One of the true gems in my music collection is the 1970 release “Live at Leeds” by The Who. “Live at Leeds” is widely regarded
“Live at Leeds” is The Who’s first live album, and is the only live album that was released while the group were still recording and performing regularly.
In recent years, the album was ranked number 170 on Rolling Stone magazine’s list of the 500 greatest albums of all time. The New York Times reviewed it as the “greatest live rock album ever made”.
In this use, Leeds refers to the University of Leeds in the UK. The event of the concert has been memorialized in one of the UK’s famous blue plaques.
I remember buying this album in high school when it first came out and being stunned by The Who’s treatment of Eddie Cochran’s “Summertime Blues”. Like a lot of the great British bands of that time they were able to take a standard U.S. blues or rockabilly tune, deconstruct it, and use the pieces to create their own version.
Excerpted from Wikipedia…
“Fortune Teller” and “Young Man Blues” are R&B tunes that were a standard part of The Who’s stage repertoire at the time. “Shakin’ All Over” is a cover of a hit by pioneering early 1960s British rocker Johnny Kidd and “Summertime Blues” is a cover of an Eddie Cochran song.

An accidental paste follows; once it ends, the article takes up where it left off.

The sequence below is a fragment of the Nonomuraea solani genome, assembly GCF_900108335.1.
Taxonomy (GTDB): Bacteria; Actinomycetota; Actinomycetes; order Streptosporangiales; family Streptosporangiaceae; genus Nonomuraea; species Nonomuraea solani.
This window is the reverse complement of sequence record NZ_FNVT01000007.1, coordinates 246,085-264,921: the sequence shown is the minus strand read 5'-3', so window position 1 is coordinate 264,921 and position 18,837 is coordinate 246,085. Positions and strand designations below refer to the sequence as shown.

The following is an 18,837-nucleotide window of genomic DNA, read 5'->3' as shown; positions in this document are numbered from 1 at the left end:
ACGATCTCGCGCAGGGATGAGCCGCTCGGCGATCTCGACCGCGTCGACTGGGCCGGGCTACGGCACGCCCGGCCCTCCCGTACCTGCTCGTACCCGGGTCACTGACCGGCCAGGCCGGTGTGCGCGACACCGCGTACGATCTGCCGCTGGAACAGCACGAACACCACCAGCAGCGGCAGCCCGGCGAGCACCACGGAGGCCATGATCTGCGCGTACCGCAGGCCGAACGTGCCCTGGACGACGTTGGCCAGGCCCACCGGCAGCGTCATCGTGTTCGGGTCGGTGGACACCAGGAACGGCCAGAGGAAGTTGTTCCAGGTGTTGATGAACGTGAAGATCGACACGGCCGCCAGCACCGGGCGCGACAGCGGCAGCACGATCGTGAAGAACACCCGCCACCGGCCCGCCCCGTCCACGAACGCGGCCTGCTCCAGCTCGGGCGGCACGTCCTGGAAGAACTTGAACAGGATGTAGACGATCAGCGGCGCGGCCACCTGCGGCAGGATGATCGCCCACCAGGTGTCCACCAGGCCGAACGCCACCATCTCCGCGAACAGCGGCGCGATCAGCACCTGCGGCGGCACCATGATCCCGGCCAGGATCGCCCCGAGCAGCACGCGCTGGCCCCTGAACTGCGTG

“My Generation” is drawn out into an almost sixteen minute medley including “See Me, Feel Me” / “Listening To You”, “Underture”, the instrumental riff from the end of “Naked Eye”, “The Seeker,” and a number of other mostly unfamiliar themes.
“Magic Bus” is drawn out to seven and a half minutes (9:42 on the un-edited recording). On the originally released version, there is an 8 second segment near the beginning of “Magic Bus” (leading into the lyric I don’t care how much I pay) where the music is played backwards. This was probably done to cover a glitch in the live tapes. The 1995 and 2001 CD mixes edit this section differently and do not have the backward portion. The backwards portion was retained on “Greatest Hits Live”. The rest of the tracks are fairly straightforward renditions of the original songs, albeit with a consistent hard-rock power trio sound rather than any attempt to re-create the various studio sounds of their original recordings.